Oh I agree, there is nothing more important in this life than family and no matter what anyone thinks you cannot be as close to someone who lives hours and hours away as you can to someone you see on a daily basis. Absence may make the heart grow fonder, but it makes the relationship dead.

    1. says: Erica

      I agree with you 100%. I am the mom of 4 boys and 2 girls and to see them leave and disperse across the country would be heart breaking. My friends with one or two kids are all about their kids moving out and getting on with their larger than life lives. It’s sad.

  7. says: Susan

    Well, seeing as I am ‘said friend’, I’m gonna add my 2 cents!
    1st, this is why I don’t like conversations via text, you can never truly feel the tone. That said, I do agree with you & support your parenting style!I’ve never seen us as “polar opposites”, far from it.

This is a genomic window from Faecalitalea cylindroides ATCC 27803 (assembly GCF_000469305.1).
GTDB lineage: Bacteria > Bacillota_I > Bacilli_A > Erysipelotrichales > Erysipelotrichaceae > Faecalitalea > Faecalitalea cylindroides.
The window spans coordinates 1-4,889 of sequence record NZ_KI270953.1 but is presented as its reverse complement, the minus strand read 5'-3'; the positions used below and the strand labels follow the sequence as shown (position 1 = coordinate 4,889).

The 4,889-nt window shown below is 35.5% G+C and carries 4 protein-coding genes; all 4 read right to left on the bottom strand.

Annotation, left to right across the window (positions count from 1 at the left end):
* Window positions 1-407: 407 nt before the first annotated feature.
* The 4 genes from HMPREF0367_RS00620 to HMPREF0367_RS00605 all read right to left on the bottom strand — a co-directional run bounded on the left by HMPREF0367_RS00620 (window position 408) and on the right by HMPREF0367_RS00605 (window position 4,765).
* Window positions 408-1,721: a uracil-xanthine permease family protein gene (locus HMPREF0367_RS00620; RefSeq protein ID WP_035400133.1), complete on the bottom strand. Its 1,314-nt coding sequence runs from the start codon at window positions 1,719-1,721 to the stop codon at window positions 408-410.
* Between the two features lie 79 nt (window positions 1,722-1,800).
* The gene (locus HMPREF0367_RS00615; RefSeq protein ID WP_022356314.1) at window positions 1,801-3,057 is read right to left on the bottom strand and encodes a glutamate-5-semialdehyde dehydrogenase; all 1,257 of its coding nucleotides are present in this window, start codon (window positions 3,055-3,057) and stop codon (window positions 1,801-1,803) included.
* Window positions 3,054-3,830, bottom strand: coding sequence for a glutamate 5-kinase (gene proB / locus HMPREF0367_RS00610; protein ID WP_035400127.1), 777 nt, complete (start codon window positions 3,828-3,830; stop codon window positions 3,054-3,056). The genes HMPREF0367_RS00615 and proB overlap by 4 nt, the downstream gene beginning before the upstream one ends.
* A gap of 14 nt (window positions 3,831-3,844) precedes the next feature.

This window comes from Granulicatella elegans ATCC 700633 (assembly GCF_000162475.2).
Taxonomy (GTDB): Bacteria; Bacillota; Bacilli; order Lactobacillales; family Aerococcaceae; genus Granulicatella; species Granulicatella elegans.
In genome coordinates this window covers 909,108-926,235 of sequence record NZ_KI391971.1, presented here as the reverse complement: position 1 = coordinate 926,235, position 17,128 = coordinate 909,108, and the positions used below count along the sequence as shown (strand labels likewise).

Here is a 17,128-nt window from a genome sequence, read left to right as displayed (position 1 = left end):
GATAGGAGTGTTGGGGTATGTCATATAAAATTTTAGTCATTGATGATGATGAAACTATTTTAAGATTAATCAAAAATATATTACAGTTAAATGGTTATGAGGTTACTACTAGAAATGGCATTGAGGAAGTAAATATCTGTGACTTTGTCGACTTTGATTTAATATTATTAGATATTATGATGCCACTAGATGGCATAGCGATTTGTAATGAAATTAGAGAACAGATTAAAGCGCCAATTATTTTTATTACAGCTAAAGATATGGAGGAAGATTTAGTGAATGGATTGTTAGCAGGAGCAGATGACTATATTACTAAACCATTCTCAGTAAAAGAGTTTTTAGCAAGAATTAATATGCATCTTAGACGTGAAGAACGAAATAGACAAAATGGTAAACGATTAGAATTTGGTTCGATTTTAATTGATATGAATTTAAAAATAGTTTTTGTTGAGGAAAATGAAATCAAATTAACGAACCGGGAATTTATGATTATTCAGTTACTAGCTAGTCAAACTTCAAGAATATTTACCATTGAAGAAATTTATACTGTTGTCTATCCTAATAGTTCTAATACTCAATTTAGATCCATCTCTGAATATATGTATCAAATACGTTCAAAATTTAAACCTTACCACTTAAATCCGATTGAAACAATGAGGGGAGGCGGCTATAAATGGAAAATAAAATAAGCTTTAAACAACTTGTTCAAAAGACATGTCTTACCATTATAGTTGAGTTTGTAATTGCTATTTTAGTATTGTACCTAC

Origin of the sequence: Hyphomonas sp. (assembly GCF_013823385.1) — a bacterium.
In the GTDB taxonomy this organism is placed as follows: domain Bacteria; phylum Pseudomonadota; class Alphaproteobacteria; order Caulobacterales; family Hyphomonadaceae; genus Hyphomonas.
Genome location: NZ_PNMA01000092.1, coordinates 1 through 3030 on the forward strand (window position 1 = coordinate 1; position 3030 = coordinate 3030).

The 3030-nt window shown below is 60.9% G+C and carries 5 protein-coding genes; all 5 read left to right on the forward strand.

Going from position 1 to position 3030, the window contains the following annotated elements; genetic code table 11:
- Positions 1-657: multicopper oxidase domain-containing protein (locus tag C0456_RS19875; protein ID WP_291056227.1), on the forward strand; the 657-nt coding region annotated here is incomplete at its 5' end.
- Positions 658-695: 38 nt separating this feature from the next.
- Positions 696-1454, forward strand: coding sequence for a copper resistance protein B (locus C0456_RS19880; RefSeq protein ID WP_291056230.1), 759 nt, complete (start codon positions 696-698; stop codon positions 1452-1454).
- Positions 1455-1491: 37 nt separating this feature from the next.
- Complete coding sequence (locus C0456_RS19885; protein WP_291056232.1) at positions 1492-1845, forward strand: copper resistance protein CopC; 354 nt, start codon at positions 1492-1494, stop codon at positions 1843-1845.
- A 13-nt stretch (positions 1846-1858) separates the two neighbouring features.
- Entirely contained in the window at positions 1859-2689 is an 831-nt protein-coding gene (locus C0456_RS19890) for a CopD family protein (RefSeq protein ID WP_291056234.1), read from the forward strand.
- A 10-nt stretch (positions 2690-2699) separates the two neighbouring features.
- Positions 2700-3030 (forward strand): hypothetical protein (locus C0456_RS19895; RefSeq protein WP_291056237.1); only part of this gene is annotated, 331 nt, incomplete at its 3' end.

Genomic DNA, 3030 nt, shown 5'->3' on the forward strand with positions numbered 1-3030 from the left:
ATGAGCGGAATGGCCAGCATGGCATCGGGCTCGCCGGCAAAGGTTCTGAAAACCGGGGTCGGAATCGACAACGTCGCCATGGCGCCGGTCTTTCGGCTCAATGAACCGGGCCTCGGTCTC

I’ve never believed in “18 & out”, never will. I would love nothing more than to see ALL of my kids EVERYDAY as long as my days on earth allow.(After which I plan to hover over them from above for all eternity!) I hold them as close as I can & try to keep the world at arms length. In my ‘perfect world’ I would have a huge plot of land where they could each have a corner (think decagon)with me smack in the middle of them all! Sadly that’s not my reality. When Sierra married & began having kids of her own she also gained in-laws who we now share holidays, etc with. I’m happy I’ve been able to be the Grammie to my grandkids that my mother never was. I’ve been there since Baelynn took her first breath & have seen them almost everyday since – the military is the only reason that’s gonna change.